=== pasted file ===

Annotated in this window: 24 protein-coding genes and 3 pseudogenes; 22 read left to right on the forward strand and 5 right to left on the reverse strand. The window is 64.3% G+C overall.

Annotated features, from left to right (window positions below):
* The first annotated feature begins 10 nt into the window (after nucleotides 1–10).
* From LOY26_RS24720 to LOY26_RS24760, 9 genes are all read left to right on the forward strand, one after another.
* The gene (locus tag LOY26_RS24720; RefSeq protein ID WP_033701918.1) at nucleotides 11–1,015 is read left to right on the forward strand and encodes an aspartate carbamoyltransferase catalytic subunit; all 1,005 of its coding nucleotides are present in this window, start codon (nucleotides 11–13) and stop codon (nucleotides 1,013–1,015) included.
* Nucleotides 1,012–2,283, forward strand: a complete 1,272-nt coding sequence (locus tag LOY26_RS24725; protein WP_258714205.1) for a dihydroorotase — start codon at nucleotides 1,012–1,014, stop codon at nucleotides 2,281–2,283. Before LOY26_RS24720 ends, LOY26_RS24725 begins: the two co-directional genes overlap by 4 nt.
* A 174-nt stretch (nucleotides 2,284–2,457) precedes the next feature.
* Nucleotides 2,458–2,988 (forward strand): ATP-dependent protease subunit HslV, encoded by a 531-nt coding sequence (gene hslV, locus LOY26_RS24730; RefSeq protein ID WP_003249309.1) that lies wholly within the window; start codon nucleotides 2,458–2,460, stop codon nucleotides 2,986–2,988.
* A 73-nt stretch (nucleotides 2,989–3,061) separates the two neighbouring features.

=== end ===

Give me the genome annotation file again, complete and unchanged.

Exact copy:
Annotated in this window: 24 protein-coding genes and 3 pseudogenes; 22 read left to right on the forward strand and 5 right to left on the reverse strand. The window is 64.3% G+C overall.

Annotated features, from left to right (window positions below):
* The first annotated feature begins 10 nt into the window (after nucleotides 1–10).
* From LOY26_RS24720 to LOY26_RS24760, 9 genes are all read left to right on the forward strand, one after another.
* The gene (locus tag LOY26_RS24720; RefSeq protein ID WP_033701918.1) at nucleotides 11–1,015 is read left to right on the forward strand and encodes an aspartate carbamoyltransferase catalytic subunit; all 1,005 of its coding nucleotides are present in this window, start codon (nucleotides 11–13) and stop codon (nucleotides 1,013–1,015) included.
* Nucleotides 1,012–2,283, forward strand: a complete 1,272-nt coding sequence (locus tag LOY26_RS24725; protein WP_258714205.1) for a dihydroorotase — start codon at nucleotides 1,012–1,014, stop codon at nucleotides 2,281–2,283. Before LOY26_RS24720 ends, LOY26_RS24725 begins: the two co-directional genes overlap by 4 nt.
* A 174-nt stretch (nucleotides 2,284–2,457) precedes the next feature.
* Nucleotides 2,458–2,988 (forward strand): ATP-dependent protease subunit HslV, encoded by a 531-nt coding sequence (gene hslV, locus LOY26_RS24730; RefSeq protein ID WP_003249309.1) that lies wholly within the window; start codon nucleotides 2,458–2,460, stop codon nucleotides 2,986–2,988.
* A 73-nt stretch (nucleotides 2,989–3,061) separates the two neighbouring features.